“Who better than a priest, as a man of God, can develop and put into practice, by his competence in current digital technology, a pastoral outreach capable of making God concretely present in today’s world?” Benedict XVI wrote in his Message for the 44th World Communications Day, which will be celebrated on Sunday, May 16.
The Holy Father says that a blog is a good way for priests to proclaim the Gospel, a significant message as the Church celebrates the Year for Priests.
Basilian Father Chris Valka has heeded the Pope’s message. Father Valka is one of four priests who contribute to Catholic News Service’s Year for Priests blog.
Ordained in May 2009, Father Valka says his posts reflect his daily life as a Catholic high school teacher and his ministry at two parishes in the Detroit area.
“The blog I write is meant to be personal. It is supposed to be a look at what I experience in the high school and what my prayer life is like,” explains Father Valka. “It is supposed to be an inside look at the life of a priest.”
In a recent post, he wrote: “If I were to tally the thoughts of gratitude and thoughts of complaint, I wonder how my sheet would look? I think I will title it ‘Gracious Living’ and see how I do. Maybe I can even find a few ‘warm fuzzies,’ like the ones I used to get in school, and give them to God. Who knows, next time you come to the parish, you may find one next to the statue of the Sacred Heart or on the staff desks at the office.”
His blogs have been well received by the young parents in his parishes.
“Parents kept saying to me that they loved my homilies but were always so busy with their kids and it was hard for them to pay attention and to get everything,” he says. “So I started recording my homilies and presentations, and it’s been a huge hit.”
In Chicago, Father Robert Barron takes full advantage of new media. In 1999 he began Word on Fire, a global media organization that supports Catholic evangelical preaching. The website includes a blog that tracks more than 2,000 visits per day.
Blog on Fire
“Through my blog and through the Word on Fire ministry at large, I hope to tell of the life and death of Christ,” says Father Barron. “I hope to do it intelligently and unapologetically, with an honest attempt to daily renew the mind of the Church.”
Ordained in 1986, he is a sought-after speaker, retreat leader and theologian. Among his current activities: teaching seminarians at Mundelein Seminary outside of Chicago and filming “The Catholicism Project,” a 10-part TV series about the global culture of the Catholic faith due to air this fall. A recent blog post included a series preview.
Father Barron says the truth of Christ should be spoken online. He said as much in his contribution to the Register’s recent online forum "Priests Online": “What we can deliver through contemporary media is something much greater than the fleeting moment of an e-mail, a Facebook comment or a blog posting; we offer a new way of life, in this world, and in a world that is yet to come.”
Two beloved Church figures serve as inspirations for Father Barron and his media ministry: Archbishop Fulton Sheen and Pope John Paul II.
“I have often said that Archbishop Fulton Sheen, a champion of evangelization who used all the tools at his disposal to proclaim the Gospel of Christ, would have given his right arm to have the means of mass communications to which we have access today,” he says.
And he has taken Pope John Paul’s call to the New Evangelization to heart: “We have to meet people where they are in order to share the good news. We must convey the truth of the faith in all its beauty, intelligence, historical richness and drama. New technology permits us to do this effectively on a global scale.”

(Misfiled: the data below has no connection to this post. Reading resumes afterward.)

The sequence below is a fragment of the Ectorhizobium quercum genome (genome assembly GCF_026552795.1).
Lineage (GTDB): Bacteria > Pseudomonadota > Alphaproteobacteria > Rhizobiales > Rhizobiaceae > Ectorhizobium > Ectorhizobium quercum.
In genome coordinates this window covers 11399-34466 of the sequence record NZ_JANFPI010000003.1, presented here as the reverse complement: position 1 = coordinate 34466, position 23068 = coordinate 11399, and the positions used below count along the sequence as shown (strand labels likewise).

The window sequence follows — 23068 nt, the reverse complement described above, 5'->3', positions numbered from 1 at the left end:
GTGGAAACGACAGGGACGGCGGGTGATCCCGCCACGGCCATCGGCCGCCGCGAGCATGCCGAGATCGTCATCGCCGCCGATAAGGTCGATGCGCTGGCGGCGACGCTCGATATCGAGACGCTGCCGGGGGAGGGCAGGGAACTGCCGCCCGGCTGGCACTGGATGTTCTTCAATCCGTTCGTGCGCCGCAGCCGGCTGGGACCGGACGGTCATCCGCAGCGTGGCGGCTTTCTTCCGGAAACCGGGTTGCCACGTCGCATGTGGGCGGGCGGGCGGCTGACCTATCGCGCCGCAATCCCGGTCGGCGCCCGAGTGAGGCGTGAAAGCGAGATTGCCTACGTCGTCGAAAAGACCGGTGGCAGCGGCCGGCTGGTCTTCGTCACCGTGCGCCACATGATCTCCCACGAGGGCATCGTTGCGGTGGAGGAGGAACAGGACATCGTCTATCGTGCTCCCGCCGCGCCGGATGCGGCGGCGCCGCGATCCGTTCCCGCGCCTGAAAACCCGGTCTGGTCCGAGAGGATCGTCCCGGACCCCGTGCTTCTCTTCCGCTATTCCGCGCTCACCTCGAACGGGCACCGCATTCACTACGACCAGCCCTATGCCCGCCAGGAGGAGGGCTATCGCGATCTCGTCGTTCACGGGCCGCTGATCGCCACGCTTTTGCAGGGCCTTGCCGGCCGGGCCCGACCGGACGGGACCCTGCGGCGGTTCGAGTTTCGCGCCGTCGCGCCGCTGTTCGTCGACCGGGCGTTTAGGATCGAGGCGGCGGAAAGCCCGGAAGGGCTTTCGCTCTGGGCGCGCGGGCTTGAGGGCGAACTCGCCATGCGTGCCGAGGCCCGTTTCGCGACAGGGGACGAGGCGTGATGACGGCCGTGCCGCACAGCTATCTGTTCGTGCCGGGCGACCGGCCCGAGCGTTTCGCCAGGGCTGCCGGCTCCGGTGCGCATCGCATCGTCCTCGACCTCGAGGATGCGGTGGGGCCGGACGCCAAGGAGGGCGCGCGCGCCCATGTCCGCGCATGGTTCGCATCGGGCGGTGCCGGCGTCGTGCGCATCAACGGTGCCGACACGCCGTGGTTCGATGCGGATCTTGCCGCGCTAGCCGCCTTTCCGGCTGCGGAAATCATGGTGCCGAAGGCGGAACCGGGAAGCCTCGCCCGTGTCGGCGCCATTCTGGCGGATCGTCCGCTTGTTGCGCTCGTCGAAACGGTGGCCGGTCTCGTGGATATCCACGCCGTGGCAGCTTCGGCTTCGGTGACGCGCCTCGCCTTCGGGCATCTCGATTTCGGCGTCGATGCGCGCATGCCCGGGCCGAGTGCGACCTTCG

The Blogging Bishop
In the Archdiocese of New York, Archbishop Timothy Dolan is not ashamed to admit that he knew nothing about blogging when he arrived for his new assignment there a year ago. However, he kept running into people who thought it would be a good way for him to keep in contact with his flock. So, he gave it a try and signed on at The Gospel in the Digital Age.
“What I have found is that blogging does give me a chance to communicate with people directly and to hear back from them in the comment section,” notes the archbishop. “I’ve found that to be very refreshing and enlightening.”
The archbishop’s blog made national headlines last fall after The New York Times declined to publish an op-ed piece he wrote regarding an anti-Catholic bias that he detected in the paper’s reporting.
After being rejected by the Times, he hit the blogosphere with his piece. He was impressed by the hundreds of people who chose to respond and leave comments on his site.
“While most of the responses have been positive, many disagreed with what I had to say. I’m glad they felt free to offer their opinion, even those who disagreed,” he shared.
The Catholic leader of the Big Apple made use of his blog to further comment on anti-Catholicism in the media in light of the current scandals within the Church.
But that’s not all he blogs about. In a recent post, Archbishop Dolan reflected on his baptism: “When I stand before God at the end of my life, he won’t ask to see my passport, my stock portfolio, my résumé, my academic degrees, my certificate of priestly ordination or consecration as a bishop. But a baptismal certificate will be of immense interest!”
Father Valka says his fellow clergymen should embrace new media because going online is a wonderful way to share the Gospel beyond Sunday: “At the Mass and at the homily you are trying to explain the Gospel that you have heard. But on the blogs I think you are trying to explain what living the Gospel means from your perspective.”
Father Barron agrees. His advice for any priest unsure of diving into the blogosphere: “I would echo Pope Benedict XVI’s message: Now is the time!”
Eddie O’Neill writes
from Green Bay, Wisconsin.